Tis’ the season many corn farmers finalize their seed decisions for the coming season. Armed with past year’s weather and field conditions data and information from seed companies, university extension, and others, they weigh their options in making their seed selections.  One consideration often outweighs all others in this decision-making process: yield.


Thanks to selective corn breeding techniques and modern production practices, we have achieved remarkable productivity in last 100 years. But, has the last century of hybridization to increase yields changed the corn plant’s ability to adjust to new or stressful situations? This is the question that University of Wisconsin Professor of Agronomy Natalia de Leon along with her student Joe Gage, and colleagues at several institutions hoped to answer. In a recently published paper in Nature Communications, they detail study results which suggest that by intensively breeding for yield, corn breeders have limited the pool of possibilities for future North American corn hybrids, thus creating a smaller universe of available hybrids adaptable in responding to stresses like drought or pests.

To study this, they turned to the Genomes to Fields (G2F) initiative, which houses the largest dataset of corn genotype, environment and phenotype data that has ever been made publicly available to researchers at universities and agencies such as the USDA. This program, funded in part by the Iowa Corn Promotion Board and the National Corn Growers Association, leverages the mapping of the corn genome to identify key corn genetic traits that impact yield and the plant’s ability to respond to environmental conditions.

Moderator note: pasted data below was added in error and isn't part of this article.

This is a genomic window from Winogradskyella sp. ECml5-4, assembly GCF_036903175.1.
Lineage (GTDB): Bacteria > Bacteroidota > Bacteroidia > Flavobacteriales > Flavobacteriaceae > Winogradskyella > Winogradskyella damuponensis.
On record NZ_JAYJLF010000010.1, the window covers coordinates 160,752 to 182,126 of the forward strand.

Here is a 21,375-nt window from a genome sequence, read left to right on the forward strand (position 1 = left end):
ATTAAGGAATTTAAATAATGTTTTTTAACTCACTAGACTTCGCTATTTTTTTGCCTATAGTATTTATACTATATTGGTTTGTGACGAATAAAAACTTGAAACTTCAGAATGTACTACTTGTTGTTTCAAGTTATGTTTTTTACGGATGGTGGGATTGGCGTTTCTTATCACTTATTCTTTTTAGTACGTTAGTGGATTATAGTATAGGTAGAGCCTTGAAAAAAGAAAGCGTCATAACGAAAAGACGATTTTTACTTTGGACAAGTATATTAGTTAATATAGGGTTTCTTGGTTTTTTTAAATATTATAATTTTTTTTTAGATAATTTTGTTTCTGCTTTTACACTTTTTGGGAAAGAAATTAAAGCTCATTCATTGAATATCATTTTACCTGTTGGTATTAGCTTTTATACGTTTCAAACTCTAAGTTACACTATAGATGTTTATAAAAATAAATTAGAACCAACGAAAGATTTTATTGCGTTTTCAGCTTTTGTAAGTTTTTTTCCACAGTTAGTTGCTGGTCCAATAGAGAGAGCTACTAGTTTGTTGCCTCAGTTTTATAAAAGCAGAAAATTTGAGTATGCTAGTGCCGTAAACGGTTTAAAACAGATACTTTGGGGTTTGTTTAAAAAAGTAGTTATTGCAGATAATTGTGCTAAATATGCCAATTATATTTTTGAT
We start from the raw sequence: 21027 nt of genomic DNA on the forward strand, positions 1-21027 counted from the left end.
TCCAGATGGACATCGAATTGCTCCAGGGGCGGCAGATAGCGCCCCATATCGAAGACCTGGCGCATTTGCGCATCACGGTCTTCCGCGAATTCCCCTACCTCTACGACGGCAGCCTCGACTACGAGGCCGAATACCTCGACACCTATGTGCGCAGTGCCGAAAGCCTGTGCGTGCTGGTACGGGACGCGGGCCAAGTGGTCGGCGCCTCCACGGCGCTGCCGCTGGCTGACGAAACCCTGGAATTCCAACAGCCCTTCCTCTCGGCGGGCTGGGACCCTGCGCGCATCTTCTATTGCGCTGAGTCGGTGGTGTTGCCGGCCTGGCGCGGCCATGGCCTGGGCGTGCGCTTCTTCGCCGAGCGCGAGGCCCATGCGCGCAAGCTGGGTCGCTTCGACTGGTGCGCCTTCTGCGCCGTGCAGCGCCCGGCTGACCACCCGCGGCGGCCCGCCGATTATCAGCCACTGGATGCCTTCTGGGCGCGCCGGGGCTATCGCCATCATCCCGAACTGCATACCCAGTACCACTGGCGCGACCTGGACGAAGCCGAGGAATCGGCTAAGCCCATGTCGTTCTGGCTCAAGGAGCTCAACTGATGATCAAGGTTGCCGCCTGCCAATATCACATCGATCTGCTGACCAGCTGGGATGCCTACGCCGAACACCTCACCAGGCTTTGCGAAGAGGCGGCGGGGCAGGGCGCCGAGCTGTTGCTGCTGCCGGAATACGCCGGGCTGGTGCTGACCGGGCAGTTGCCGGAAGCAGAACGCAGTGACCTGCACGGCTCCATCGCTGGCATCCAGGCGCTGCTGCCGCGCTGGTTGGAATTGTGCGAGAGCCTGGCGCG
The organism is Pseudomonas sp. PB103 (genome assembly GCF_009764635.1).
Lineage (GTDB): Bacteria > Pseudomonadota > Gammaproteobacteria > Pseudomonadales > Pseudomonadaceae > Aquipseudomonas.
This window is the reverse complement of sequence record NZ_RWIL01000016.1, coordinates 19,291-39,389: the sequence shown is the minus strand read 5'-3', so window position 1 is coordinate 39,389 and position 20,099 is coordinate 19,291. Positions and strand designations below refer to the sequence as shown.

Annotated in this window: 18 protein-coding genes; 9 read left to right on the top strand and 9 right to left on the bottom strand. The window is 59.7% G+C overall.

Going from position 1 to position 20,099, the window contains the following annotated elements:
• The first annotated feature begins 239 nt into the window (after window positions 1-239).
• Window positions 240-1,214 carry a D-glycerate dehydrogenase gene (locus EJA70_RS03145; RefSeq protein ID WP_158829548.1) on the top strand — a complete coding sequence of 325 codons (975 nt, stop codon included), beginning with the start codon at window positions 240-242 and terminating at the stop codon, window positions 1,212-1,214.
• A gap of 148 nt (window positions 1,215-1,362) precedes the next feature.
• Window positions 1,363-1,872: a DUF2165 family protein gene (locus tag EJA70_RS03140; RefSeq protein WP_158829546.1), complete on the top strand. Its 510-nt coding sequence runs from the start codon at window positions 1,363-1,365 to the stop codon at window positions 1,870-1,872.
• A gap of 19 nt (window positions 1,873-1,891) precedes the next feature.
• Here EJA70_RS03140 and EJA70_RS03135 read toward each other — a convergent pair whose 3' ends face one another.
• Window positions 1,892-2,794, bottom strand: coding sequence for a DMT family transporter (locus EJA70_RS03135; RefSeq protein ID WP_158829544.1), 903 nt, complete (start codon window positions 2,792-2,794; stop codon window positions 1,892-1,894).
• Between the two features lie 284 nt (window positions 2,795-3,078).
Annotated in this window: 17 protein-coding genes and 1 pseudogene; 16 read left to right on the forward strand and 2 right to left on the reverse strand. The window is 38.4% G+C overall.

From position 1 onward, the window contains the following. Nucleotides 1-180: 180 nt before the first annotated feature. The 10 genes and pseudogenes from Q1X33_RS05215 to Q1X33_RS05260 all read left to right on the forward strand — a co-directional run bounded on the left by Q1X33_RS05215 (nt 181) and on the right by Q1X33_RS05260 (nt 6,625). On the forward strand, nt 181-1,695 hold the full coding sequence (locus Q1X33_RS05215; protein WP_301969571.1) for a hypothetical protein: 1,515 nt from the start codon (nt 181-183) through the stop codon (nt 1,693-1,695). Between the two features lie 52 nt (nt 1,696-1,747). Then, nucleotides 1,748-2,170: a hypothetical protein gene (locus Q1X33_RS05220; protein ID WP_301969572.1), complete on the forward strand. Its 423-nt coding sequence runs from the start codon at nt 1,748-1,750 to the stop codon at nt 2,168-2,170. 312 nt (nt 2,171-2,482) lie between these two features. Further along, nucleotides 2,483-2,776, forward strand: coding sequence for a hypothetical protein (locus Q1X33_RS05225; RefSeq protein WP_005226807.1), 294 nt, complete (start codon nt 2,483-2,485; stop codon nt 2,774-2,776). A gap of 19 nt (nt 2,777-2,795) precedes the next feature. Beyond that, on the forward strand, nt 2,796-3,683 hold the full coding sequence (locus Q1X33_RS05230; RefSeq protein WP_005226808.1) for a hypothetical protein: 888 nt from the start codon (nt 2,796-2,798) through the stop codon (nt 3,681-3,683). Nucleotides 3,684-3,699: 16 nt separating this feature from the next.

“This represents the first published paper using the Genomes to Field dataset,” said Pete Brecht, a farmer from Central City who chairs Iowa Corn’s Research and Business Development Committee. “If scientists can predict how corn traits perform under certain environmental stresses, this will enable them to better design hybrids in the future. We know this is just the beginning for the applications of this phenotype database.”

Dr. de Leon and her colleagues collected data from a massive G2F field trial including more than 850 unique corn hybrids at 21 locations across North America. This included more than 12,000 field plots where researchers measured traits like yield and plant height while recording weather conditions. They found that the regions of the corn genome that have undergone a high degree of selection — for example, gene regions that contribute to high yield — were associated with a reduced capacity of corn to respond to variable environments than genomic regions that weren’t directly acted on by breeders.

This indicates that corn breeders must develop new hybrids that acclimate to new locations or changing conditions in the same area. Both types of variation rely on a pool of possibilities, the combination from which breeders can choose. For the individual plant, those possibilities depend on its genome. Yet the loss of adaptability seems to be the inherent tradeoff for highly productive corn in the universe of possible traits within the corn genome.

“This leads us to believe that when creating new hybrids in the long-term, we must strike the right balance between the two,” said Iowa Corn Technology Commercialization Manager David Ertl, who contributed to the study. “We hope this knowledge will assist seed companies in commercializing improved corn hybrids that consider both resiliency and yield.”